5. Dearest Krista … I’m so glad for you that you’ve made decisions … that place of not knowing what to do is sooo stressful! and making a decision is such a relief!!

    Thank you letting us in your heart and mind. You are a wise woman … rational and intuitive and creative … connected to the Infinite.

    I love your exploration of choices and your acceptance of the paradox of all of life, specifically with what you’re experiencing right now.

    I’m sure you have many offers … add me to the list. Who’s taking you to the surgery? Is Carla coming? Has a date been set?

    I’m holding you in my heart, dear friend. ♥️s


  6. Oh Krista, you continue to blow me away with your acceptance of what is and your courage to let go. I know it is a relief to have a plan, and I also understand the sense of loss having a mastectomy brings. I am so glad Betsy Washburn is your doctor! You are a wise woman to honor the mystery of the unknown. As you move on you remain on my mind and in my heart, sweet friend. 🙏❤️

  7. We learned years ago that we all make our own choices. For what it’s worth, I saw my new oncologist yesterday. My original one retired—the one I felt connected to. This one talked to me about the double. I told him I chose it against my surgeon’s suggestion. He said if his wife faced the demon, he would encourage her to have the double. The choices you made 11 years ago have given you 11 years; I truly believe the choice you’re making will give you many more than that. You know my family loves you; we will be praying for you; you’re a tough cookie and will handle this like a champ!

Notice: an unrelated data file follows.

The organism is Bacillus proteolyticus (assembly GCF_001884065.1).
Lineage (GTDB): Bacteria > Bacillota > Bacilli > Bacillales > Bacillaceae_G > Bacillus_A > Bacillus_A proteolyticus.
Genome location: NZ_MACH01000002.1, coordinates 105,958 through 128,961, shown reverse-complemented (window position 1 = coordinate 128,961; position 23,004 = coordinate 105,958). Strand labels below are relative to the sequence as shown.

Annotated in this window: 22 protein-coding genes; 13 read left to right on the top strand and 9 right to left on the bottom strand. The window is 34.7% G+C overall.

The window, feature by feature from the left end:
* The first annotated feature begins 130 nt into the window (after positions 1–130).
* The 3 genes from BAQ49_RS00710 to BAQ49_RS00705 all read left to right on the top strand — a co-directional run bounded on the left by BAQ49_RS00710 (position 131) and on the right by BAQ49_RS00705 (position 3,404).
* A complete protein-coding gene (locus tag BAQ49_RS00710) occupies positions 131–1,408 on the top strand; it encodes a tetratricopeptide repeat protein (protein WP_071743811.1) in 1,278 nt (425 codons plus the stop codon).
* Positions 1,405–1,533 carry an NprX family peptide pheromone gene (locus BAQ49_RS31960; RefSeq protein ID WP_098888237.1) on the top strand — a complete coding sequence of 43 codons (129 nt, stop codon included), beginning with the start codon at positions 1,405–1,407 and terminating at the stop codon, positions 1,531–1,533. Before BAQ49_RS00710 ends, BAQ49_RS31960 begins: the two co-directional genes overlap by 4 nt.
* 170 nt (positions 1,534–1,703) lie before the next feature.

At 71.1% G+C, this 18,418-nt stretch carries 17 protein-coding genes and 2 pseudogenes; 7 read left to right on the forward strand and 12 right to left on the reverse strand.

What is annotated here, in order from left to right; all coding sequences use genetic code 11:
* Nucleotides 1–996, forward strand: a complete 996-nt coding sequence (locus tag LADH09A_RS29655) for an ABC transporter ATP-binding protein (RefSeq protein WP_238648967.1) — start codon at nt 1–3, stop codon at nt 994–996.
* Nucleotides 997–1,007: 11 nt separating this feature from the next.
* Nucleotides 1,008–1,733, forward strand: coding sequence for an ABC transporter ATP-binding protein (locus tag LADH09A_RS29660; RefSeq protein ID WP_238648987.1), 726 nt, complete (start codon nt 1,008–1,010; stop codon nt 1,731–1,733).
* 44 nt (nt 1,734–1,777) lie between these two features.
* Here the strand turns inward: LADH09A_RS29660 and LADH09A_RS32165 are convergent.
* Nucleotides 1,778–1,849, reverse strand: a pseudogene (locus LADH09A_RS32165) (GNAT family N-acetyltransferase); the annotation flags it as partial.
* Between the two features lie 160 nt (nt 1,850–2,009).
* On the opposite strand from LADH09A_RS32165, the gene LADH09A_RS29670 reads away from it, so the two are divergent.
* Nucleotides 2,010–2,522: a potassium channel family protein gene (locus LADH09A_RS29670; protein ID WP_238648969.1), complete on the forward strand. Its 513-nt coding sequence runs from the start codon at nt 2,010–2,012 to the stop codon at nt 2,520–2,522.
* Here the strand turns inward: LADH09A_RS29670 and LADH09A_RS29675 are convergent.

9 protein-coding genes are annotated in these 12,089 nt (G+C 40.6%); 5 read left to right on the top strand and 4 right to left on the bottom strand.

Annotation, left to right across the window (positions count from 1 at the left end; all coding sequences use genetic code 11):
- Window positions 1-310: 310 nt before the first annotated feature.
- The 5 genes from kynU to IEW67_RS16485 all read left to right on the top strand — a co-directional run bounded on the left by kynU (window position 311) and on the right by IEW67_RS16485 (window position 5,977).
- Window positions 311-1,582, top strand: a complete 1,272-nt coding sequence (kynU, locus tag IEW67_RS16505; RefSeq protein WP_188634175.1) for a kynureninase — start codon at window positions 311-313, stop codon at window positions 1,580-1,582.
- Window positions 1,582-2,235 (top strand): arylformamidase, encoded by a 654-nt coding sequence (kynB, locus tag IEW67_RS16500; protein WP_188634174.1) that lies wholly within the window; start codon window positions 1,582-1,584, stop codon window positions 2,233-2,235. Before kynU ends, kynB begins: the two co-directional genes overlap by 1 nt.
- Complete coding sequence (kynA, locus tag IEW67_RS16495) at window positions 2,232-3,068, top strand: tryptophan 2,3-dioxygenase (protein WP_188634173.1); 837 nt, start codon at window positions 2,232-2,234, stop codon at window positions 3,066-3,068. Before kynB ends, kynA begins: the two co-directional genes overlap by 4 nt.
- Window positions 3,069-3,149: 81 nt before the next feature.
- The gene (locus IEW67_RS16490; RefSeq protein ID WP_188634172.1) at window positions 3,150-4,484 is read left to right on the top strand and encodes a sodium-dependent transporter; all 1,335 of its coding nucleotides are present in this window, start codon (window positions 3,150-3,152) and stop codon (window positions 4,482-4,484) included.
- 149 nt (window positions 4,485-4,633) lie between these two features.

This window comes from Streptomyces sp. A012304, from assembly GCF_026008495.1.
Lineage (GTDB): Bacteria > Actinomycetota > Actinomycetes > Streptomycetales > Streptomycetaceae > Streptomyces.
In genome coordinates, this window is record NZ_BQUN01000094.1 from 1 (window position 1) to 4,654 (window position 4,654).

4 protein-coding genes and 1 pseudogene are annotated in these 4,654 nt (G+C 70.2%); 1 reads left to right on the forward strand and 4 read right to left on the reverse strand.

• I truly believe you’re making the right choice. Again, we all have to do us–different opinions for different folks. We will be praying you through this next journey–been there, done that; you can do it again with the same determination as before. You still have our prayers.

  8. I hope you are becoming more comfortable with this decision every day. My mother had 2 consecutive mastectomies in the late 1980’s without reconstruction. As a 5year old, Lauren accidentally saw her scars and my mother was upset. But my beautiful child said “don’t worry, Ama, they’ll grow back.” Obviously Lauren was wrong, but she was right to show compassion. I hope you have that compassion and optimism for yourself.